How much does a funeral cost?
The post below has been kindly prepared by Hazel Pittwood of Chester Pearce Funeral Services, a independent funeral directors in Dorset
We hope it will help you understand the different aspects of a funeral and the role a funeral director can take in that.
For information where we – probate solicitors – fit in, please see the main pages.
How much does a funeral cost?
It’s a question that gets a lot of media attention and with a Sun Life Direct report published last year stating that the average cost of funerals in the UK is now £3,456.00, it’s a question people understandably want a definitive answer to.
Unless the funeral has been paid for in advance or sufficient funds are available, families may be forced to consider the financial implications of organising the service after someone close to them has died, causing additional stress at an already difficult time.
How you can gain an understanding of funeral costs
It’s important to get a sense of which costs are essential and which services that are optional.
The answer to the question ‘how much does a funeral cost?’ is really that a funeral is the sum of its parts. The following information explains this in more detail (for the purpose of providing you with examples of costs, all fees shown relate to a hypothetical funeral service for a person aged 16 years or over with no involvement from a coroner).
Essential services/costs if cremation is wished
Doctor’s fees for documentation
Payable to the doctors or their surgery. As the law currently stands in England, Northern Ireland and Wales, two doctors are required to complete medical documentation to confirm the cause of death and enable the cremation to go ahead. This is different to the ‘Medical Certificate of Cause of Death’ which is required by the next of kin to register the death.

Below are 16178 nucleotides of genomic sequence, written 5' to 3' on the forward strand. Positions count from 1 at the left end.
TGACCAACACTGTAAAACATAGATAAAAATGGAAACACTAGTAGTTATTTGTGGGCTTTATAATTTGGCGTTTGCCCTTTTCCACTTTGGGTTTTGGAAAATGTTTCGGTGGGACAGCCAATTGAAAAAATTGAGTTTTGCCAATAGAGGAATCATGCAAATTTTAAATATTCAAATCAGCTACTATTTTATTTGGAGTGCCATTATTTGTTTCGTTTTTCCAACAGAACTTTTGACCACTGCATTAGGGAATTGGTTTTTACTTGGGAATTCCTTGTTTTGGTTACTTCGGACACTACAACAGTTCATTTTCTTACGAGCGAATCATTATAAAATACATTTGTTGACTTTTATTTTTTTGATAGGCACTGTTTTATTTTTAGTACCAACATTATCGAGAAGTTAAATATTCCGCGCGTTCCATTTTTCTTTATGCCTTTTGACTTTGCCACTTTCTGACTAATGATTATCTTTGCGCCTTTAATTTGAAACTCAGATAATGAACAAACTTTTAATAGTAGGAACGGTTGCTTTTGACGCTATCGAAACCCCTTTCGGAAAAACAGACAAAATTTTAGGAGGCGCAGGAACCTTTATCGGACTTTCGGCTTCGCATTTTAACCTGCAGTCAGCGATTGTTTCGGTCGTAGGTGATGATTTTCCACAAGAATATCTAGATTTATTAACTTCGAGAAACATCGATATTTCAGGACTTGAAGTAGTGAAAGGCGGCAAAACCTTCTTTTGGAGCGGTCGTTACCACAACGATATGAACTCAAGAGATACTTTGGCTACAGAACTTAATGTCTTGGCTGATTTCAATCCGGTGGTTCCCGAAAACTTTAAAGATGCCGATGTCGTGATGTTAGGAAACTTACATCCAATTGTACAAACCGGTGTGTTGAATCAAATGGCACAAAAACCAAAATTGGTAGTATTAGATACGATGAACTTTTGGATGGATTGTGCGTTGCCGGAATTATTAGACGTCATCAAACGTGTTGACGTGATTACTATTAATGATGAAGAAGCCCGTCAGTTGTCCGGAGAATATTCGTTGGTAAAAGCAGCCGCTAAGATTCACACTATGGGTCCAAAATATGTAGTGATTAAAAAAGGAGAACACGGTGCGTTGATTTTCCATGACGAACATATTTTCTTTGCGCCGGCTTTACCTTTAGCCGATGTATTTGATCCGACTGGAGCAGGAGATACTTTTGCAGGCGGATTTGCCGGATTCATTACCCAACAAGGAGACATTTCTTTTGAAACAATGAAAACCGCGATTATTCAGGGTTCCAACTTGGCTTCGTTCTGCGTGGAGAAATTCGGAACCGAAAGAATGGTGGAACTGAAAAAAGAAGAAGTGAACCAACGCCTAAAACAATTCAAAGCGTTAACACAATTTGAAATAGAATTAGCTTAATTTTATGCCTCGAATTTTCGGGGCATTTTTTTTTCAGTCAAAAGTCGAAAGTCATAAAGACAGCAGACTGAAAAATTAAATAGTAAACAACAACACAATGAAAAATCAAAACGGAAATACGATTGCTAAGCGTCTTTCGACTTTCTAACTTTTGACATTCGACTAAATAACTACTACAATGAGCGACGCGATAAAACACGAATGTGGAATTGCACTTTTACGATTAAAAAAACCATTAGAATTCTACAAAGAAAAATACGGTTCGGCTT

The registrar’s Certificate
The Registrar will provide this certificate and it is legally required for the cremation to proceed. Because it’s green in colour, it’s commonly referred to simply as ‘the green certificate’. This document serves as confirmation that the death has been registered and it is free of charge.
Is anything payable to the registration services?
After registering that a person has died, you may need to obtain copies of an entry in the register (to give its formal name) for the purpose of administration of accounts and other personal matters. In my experience, many people refer to the ‘Copy of an Entry into the Register’ as simply ‘the death certificate’. This can be obtained from the registrar and can be issued whether burial or cremation is wished. Most companies and authorities insist on having an original version of this document as opposed to a photocopy.
People often find that four copies are enough for their requirements, but if you don’t need or want them, there is no legal obligation to purchase copies of this document.
Cremation fee: The fee payable to the Crematorium authority for the cremation service. This can vary greatly from one crematorium to the next and usually increases in April each year.
Medical referee fee: This usually forms part of the cremation fee, but is sometimes shown separately. The medical referee is a qualified medical practitioner who has the role of checking all documentation appertaining to a cremation service. The medical referee checks the legitimacy of all information submitted prior to authorising the service to proceed.
Essential services/costs if burial is wished
(whether in a Cemetery, Churchyard or Woodland Burial Ground)
The ‘green’ registrar’s certificate and a coffin (or something otherwise suitable) is required, as detailed in the previous section regarding cremation services; the same information is applicable for burial services.